Aaron Bean is locked in a tough primary versus Mike Weinstein to represent the First Coast in the Florida Senate. So I understand how much sense it makes to play the Jeb card every chance you get. Still, I don’t like the visual juxtaposition of this spot with Bean and Bush captured in completely different settings. I get the feeling Jeb is saying the same thing about a lot of candidates running this cycle, just as Bean’s line, “I’m all in” is a familiar theme in other candidates’s commercials, such as this one for Senate candidate John Legg.
As for the “driving liberals crazy” bit, I’ll leave that to Benjamin Kirby of the Spencerian blog, who writes, “Gosh, Peter, I didn’t know there were still any liberals left in Florida to drive crazy.”
“This is a nice looking spot from Aaron Bean, and kudos to him for not only landing Governor Bush’s endorsement, but for good utilization of the Governor in the ad. Bush looks casual, relaxed, is even kind of funny. The two men are separated, so Aaron’s not tempted to make goo-goo eyes at the Governor while they’re standing together.–“There are two messages here. One is, I’m Aaron Bean, and Governor Bush thinks I’m a great guy. That message is communicated clearly and effectively.–“I think the Bean Campaign folks may have wasted an opportunity on their second message, which turned out to be I’m conservative! And, hardy har har, I drive liberals crazy!–“Is there anyone, even those less engaged in the process, who could reasonably think “liberals” are an impediment to anything related to politics or public policy in Florida? Our governor is one of the most conservative in the nation. Our Legislature has a veto-proof Republican majority. Even moderate Democrats are sidelined. Honestly how much longer is the “it’s tough to get things done” message going to resonate? How much longer can the image of the fictional liberal boogeyman resonate?–“Guys like Aaron Bean are in charge. If it’s tough to get things done, it is certainly not the fault of any liberal I’m aware of.–“I wonder if in their 30 seconds, they might have used the opportunity to instead be more specific about what Bean would do as a State Senator.–“Give them a B- for a clean, well-done ad with effective use of the Governor’s time, but points off for wasting part of their message.”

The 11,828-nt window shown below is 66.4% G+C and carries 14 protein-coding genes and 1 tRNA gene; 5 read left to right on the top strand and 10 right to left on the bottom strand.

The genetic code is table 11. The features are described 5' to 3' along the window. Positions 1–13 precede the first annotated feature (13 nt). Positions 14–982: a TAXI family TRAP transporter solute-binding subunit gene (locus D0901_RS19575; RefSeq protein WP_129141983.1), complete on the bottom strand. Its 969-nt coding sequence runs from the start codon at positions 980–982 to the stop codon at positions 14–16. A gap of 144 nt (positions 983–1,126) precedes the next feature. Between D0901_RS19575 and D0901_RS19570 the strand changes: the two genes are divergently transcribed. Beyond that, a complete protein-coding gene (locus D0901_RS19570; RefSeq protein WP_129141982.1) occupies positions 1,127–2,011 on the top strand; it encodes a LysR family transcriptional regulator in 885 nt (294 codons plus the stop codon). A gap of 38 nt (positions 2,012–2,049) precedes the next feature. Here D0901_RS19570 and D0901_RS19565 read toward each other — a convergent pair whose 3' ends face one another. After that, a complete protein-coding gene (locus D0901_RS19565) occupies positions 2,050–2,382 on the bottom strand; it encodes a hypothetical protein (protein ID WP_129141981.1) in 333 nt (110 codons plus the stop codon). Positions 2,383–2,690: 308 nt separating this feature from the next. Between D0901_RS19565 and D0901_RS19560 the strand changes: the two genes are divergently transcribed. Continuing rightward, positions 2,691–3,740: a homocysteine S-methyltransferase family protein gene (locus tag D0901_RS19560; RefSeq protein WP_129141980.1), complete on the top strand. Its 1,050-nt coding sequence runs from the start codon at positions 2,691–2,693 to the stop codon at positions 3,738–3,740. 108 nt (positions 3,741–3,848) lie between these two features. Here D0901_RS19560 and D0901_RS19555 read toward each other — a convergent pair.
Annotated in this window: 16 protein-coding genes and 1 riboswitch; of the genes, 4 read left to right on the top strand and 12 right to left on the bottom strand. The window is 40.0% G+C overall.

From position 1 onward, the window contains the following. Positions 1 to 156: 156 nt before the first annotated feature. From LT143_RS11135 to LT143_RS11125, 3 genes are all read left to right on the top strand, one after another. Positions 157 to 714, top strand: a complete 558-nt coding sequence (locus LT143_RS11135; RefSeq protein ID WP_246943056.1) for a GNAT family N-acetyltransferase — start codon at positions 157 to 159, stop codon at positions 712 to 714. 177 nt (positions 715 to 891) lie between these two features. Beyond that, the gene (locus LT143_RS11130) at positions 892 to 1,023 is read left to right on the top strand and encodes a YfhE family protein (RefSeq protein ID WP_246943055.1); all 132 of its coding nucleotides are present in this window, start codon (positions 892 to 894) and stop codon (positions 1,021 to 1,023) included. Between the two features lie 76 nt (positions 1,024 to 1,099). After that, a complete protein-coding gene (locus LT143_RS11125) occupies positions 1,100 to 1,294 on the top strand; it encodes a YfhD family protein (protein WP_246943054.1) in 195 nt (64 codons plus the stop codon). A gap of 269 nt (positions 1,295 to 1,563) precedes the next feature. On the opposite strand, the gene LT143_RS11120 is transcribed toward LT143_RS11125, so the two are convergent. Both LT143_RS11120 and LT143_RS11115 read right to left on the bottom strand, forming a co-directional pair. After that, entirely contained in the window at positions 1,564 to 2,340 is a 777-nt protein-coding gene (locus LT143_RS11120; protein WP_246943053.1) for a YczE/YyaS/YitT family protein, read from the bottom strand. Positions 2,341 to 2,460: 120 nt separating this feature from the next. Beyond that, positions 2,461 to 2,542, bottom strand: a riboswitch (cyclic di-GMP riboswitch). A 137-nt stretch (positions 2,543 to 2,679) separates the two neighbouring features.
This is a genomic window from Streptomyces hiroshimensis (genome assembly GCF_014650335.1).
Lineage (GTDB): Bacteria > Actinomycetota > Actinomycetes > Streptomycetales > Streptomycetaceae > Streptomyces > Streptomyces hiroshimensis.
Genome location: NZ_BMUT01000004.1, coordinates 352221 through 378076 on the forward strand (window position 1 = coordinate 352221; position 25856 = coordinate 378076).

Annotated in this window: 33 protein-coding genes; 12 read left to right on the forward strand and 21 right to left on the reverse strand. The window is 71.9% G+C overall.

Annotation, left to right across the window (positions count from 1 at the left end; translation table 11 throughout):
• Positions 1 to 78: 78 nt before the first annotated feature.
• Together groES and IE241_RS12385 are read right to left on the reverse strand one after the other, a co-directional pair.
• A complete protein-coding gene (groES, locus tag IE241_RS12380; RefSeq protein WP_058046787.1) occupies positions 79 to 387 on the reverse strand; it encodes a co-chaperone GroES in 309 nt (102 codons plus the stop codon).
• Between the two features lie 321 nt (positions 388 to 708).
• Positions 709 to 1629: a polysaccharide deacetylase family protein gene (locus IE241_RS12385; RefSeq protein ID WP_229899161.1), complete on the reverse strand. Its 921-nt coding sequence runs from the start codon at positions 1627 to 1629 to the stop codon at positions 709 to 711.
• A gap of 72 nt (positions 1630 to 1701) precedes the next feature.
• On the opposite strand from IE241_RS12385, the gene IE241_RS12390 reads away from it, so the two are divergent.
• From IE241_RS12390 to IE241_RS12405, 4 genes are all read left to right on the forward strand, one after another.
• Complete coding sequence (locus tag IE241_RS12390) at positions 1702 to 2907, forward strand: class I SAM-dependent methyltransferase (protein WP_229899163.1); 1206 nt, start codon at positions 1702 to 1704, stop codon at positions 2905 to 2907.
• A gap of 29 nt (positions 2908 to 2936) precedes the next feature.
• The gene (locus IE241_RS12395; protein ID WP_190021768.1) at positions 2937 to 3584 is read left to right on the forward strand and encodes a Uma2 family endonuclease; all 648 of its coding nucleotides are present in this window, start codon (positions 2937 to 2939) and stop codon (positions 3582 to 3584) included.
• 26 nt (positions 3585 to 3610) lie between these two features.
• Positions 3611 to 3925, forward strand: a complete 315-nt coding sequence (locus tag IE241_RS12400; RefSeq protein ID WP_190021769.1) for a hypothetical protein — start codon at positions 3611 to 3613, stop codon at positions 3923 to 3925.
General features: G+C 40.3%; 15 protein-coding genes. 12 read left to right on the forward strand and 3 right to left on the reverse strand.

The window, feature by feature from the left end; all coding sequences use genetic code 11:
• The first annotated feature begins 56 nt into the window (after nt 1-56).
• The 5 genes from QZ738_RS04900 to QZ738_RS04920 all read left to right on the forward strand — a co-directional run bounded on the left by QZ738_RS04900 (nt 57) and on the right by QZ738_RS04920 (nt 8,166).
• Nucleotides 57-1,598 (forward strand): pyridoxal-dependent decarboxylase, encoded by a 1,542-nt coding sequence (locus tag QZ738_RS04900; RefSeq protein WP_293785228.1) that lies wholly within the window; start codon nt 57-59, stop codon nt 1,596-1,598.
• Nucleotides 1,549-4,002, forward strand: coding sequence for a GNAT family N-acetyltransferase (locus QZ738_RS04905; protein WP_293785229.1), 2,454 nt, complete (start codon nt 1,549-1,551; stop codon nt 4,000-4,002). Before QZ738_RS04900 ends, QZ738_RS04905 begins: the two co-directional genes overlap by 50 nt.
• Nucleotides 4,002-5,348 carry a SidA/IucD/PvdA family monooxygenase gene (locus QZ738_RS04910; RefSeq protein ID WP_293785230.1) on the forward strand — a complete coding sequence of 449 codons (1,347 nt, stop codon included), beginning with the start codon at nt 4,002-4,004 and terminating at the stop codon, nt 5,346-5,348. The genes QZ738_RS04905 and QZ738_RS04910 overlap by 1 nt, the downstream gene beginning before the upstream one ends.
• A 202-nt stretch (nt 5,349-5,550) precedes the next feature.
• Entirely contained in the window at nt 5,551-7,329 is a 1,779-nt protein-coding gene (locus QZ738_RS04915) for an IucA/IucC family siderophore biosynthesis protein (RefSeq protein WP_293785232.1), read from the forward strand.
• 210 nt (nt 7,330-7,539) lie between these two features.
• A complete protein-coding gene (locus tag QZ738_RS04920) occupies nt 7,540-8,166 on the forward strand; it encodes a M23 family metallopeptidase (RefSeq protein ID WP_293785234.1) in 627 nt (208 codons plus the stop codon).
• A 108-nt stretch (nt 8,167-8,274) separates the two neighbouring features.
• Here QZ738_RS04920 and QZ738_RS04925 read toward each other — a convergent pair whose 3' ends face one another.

Gregory Wilson shares my issues with the production of the spot, including some concern about Bush “phoning-in” his performance. Wilson makes a couple of additional smart points, including one about the failure to follow-up on what is suppose to be the concept of the commercial.
“The spot is called “Aaron Bean Tough,” but smirking with the ex-Gov about driving liberals crazy doesn’t do much to support the central theme. As a matter of fact, my bet says the thing people remember about this spot is driving liberals crazy. If being tough was the brand Aaron Bean was trying to support, I would say this spot failed him. If driving liberals crazy is the brand, why clutter the spot with all those other concepts? Or call in a Governor from so many years ago?–“I’ll give the candidate credit for being able to stand before a camera and deliver, but I won’t give much credit to the people who wrote and produced this mediocre commercial. Someone forgot to ask, “what are we trying to accomplish here?”